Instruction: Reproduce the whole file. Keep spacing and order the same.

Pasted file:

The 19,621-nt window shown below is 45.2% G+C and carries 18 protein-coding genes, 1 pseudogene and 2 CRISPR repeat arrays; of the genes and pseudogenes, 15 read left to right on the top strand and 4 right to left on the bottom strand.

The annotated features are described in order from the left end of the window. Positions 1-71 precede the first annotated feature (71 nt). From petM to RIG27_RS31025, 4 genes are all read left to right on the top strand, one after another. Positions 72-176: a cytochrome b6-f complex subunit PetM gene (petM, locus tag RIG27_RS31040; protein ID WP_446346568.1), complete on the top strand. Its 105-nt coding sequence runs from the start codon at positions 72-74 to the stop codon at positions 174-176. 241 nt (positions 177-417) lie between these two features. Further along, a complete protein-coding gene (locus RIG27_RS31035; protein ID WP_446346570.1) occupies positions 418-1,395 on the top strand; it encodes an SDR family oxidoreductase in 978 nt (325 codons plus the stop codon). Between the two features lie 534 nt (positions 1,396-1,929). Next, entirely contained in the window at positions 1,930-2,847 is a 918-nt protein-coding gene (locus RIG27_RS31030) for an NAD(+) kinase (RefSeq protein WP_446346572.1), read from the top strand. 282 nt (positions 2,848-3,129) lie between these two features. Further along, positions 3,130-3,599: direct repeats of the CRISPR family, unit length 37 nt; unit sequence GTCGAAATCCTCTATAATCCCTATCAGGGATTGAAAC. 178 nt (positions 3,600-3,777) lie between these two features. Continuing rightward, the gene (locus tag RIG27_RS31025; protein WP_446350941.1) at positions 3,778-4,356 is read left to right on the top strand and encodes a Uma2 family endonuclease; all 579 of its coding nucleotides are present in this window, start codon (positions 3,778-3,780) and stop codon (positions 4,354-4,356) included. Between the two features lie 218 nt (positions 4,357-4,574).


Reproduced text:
The 19,621-nt window shown below is 45.2% G+C and carries 18 protein-coding genes, 1 pseudogene and 2 CRISPR repeat arrays; of the genes and pseudogenes, 15 read left to right on the top strand and 4 right to left on the bottom strand.

The annotated features are described in order from the left end of the window. Positions 1-71 precede the first annotated feature (71 nt). From petM to RIG27_RS31025, 4 genes are all read left to right on the top strand, one after another. Positions 72-176: a cytochrome b6-f complex subunit PetM gene (petM, locus tag RIG27_RS31040; protein ID WP_446346568.1), complete on the top strand. Its 105-nt coding sequence runs from the start codon at positions 72-74 to the stop codon at positions 174-176. 241 nt (positions 177-417) lie between these two features. Further along, a complete protein-coding gene (locus RIG27_RS31035; protein ID WP_446346570.1) occupies positions 418-1,395 on the top strand; it encodes an SDR family oxidoreductase in 978 nt (325 codons plus the stop codon). Between the two features lie 534 nt (positions 1,396-1,929). Next, entirely contained in the window at positions 1,930-2,847 is a 918-nt protein-coding gene (locus RIG27_RS31030) for an NAD(+) kinase (RefSeq protein WP_446346572.1), read from the top strand. 282 nt (positions 2,848-3,129) lie between these two features. Further along, positions 3,130-3,599: direct repeats of the CRISPR family, unit length 37 nt; unit sequence GTCGAAATCCTCTATAATCCCTATCAGGGATTGAAAC. 178 nt (positions 3,600-3,777) lie between these two features. Continuing rightward, the gene (locus tag RIG27_RS31025; protein WP_446350941.1) at positions 3,778-4,356 is read left to right on the top strand and encodes a Uma2 family endonuclease; all 579 of its coding nucleotides are present in this window, start codon (positions 3,778-3,780) and stop codon (positions 4,354-4,356) included. Between the two features lie 218 nt (positions 4,357-4,574).